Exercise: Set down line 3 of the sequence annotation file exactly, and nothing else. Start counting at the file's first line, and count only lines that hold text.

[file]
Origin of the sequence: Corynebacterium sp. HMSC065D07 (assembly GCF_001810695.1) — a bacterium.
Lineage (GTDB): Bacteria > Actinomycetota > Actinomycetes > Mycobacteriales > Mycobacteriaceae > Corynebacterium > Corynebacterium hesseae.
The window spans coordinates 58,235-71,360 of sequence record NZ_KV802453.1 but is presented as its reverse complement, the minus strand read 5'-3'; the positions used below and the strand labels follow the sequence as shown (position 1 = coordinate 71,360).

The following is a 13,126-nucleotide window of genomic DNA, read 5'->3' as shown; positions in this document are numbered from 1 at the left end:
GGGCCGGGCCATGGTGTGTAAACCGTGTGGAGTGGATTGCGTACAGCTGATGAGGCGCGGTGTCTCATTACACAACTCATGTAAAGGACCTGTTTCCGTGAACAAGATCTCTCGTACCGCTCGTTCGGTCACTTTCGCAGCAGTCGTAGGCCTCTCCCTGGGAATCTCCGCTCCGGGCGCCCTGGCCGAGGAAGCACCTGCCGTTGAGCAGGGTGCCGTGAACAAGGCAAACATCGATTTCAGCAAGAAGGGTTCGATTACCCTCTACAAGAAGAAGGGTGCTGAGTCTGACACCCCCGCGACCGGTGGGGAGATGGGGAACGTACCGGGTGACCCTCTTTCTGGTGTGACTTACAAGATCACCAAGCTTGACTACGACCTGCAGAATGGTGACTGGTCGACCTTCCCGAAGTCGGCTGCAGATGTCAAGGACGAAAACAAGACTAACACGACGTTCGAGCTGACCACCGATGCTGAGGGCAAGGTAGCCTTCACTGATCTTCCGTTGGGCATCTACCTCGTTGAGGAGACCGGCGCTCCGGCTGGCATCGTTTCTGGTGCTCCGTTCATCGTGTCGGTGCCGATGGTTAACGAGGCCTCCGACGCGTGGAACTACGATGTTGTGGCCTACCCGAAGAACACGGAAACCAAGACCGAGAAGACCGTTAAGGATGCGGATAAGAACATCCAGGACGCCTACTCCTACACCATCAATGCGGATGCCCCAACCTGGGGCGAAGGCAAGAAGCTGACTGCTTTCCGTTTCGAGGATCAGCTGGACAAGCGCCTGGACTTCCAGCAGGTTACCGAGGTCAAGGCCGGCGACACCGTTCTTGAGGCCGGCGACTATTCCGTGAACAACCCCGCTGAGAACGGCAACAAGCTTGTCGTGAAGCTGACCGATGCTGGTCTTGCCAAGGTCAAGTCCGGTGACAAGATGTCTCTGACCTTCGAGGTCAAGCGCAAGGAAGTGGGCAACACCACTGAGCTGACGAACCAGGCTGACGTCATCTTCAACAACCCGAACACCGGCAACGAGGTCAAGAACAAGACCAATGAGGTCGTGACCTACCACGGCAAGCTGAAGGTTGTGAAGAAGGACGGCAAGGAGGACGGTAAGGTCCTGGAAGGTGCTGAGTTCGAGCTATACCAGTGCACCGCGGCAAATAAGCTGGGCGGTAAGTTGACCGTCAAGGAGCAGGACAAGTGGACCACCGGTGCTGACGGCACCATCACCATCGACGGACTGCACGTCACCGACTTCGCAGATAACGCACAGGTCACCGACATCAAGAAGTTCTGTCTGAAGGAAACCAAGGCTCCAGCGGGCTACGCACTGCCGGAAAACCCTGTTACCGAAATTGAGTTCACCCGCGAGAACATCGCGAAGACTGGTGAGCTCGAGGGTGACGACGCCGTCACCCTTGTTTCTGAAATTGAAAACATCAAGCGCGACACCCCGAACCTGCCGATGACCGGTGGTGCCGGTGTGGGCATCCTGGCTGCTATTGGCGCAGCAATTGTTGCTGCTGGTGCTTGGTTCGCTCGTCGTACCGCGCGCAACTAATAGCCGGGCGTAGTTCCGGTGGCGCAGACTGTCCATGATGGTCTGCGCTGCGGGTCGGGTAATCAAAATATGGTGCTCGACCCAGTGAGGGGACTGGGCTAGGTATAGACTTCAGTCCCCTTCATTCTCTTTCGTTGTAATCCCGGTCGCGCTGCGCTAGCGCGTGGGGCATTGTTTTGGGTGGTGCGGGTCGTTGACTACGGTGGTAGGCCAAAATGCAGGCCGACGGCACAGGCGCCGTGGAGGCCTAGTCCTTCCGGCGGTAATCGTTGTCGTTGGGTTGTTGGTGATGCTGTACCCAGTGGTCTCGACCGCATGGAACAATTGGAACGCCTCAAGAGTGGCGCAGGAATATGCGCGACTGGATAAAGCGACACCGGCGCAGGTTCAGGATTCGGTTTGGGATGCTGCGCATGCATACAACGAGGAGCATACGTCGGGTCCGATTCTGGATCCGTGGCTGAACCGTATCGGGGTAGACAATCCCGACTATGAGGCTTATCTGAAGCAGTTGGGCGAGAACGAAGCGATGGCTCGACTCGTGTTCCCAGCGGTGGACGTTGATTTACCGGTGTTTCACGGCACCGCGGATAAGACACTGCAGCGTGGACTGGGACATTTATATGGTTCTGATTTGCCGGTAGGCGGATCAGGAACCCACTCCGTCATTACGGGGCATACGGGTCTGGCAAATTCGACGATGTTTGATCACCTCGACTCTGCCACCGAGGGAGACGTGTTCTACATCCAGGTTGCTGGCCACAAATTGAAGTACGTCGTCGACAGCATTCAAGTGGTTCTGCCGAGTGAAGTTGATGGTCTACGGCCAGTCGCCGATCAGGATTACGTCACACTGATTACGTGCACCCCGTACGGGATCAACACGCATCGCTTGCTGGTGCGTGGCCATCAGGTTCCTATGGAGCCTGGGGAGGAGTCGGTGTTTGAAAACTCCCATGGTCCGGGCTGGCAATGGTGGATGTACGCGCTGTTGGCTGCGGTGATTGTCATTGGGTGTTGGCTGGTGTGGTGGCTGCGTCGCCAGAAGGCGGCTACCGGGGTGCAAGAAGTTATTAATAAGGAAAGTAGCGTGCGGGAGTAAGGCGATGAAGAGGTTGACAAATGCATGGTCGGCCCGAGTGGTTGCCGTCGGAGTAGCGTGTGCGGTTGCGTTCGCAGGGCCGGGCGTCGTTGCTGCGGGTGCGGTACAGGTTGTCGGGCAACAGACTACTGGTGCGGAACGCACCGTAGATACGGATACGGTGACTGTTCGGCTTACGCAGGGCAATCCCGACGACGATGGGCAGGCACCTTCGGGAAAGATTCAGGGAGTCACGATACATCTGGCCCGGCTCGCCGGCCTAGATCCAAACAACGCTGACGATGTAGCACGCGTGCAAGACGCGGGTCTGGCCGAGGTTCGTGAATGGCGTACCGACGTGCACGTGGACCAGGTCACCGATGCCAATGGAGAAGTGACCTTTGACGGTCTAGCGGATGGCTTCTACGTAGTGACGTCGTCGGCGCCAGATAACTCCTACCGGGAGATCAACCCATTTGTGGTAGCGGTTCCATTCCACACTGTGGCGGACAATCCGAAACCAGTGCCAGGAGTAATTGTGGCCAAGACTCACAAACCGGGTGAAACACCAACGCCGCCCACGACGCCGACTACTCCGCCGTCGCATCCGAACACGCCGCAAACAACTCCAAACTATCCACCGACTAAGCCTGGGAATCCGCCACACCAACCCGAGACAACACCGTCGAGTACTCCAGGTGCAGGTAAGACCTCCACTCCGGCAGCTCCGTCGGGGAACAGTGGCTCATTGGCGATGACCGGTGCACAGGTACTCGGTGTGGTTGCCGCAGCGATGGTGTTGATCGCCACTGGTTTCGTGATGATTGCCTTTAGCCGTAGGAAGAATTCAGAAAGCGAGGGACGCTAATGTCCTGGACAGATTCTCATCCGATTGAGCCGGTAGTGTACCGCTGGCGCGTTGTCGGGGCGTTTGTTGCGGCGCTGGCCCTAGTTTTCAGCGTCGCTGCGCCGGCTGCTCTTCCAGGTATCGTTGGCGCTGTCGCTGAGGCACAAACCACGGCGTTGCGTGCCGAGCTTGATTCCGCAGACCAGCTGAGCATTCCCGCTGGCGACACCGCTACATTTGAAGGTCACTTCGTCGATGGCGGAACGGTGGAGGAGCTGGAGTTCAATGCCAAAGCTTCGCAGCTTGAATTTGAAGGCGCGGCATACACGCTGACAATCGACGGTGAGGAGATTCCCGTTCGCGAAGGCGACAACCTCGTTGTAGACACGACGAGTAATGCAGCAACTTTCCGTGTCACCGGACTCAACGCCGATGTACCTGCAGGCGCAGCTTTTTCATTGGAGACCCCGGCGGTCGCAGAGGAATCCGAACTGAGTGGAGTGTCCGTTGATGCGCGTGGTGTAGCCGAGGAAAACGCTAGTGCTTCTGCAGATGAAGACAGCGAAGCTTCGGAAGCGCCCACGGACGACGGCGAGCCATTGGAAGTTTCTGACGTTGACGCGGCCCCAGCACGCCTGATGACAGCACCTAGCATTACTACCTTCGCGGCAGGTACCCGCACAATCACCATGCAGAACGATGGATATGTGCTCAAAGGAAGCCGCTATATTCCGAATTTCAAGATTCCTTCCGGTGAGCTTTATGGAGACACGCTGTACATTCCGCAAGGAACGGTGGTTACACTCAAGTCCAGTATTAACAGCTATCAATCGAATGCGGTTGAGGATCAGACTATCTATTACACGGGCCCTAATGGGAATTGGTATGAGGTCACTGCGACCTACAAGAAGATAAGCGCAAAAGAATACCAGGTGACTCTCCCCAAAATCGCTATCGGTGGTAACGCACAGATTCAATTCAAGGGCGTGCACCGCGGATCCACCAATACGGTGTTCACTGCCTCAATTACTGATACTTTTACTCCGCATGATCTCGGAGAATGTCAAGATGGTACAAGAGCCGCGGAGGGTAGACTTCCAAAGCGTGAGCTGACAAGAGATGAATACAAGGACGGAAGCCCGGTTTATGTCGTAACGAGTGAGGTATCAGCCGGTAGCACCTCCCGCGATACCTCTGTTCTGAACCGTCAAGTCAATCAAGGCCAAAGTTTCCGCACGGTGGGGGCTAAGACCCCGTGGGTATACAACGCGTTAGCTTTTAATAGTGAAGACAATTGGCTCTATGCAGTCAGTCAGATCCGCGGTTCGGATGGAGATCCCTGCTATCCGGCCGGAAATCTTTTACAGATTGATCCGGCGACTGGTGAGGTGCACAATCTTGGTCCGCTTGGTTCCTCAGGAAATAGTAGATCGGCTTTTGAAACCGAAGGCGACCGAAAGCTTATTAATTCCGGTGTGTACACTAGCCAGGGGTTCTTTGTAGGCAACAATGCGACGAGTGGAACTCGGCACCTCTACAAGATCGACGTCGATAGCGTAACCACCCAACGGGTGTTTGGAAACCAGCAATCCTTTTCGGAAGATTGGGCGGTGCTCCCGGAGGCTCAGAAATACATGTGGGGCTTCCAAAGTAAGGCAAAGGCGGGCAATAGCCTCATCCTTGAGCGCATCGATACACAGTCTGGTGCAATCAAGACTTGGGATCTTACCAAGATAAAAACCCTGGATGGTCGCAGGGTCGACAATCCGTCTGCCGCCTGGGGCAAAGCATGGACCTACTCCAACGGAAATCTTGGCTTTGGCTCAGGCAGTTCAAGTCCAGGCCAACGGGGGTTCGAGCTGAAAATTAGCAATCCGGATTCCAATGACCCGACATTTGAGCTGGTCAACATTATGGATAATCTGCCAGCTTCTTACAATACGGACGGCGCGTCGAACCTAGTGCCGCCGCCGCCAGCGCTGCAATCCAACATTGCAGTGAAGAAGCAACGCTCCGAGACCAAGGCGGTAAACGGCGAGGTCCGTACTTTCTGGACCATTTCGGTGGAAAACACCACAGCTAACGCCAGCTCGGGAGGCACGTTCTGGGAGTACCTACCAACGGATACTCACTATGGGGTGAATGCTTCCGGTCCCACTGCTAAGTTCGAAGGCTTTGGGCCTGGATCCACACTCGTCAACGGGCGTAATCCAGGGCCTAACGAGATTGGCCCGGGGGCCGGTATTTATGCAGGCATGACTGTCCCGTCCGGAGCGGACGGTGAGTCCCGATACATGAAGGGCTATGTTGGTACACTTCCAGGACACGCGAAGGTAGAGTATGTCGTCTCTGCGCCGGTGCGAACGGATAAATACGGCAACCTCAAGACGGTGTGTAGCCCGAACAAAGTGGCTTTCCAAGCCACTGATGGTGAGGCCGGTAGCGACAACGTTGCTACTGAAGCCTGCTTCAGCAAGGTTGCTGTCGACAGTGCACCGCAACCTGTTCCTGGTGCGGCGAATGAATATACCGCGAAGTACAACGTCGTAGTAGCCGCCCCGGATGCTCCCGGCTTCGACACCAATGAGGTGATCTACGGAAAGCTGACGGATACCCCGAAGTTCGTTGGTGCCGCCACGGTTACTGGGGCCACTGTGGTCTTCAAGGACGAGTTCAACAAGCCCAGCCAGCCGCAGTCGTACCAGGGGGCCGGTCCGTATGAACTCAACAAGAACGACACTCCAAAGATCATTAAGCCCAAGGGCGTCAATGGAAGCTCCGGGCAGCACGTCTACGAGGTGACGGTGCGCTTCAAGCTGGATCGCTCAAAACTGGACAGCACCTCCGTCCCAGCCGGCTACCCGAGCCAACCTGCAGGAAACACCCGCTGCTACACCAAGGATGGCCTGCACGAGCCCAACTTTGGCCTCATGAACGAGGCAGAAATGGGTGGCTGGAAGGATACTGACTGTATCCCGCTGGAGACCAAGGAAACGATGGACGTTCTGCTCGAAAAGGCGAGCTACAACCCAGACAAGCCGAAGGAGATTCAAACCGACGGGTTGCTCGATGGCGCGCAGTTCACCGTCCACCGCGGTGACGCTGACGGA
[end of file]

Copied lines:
The window spans coordinates 58,235-71,360 of sequence record NZ_KV802453.1 but is presented as its reverse complement, the minus strand read 5'-3'; the positions used below and the strand labels follow the sequence as shown (position 1 = coordinate 71,360).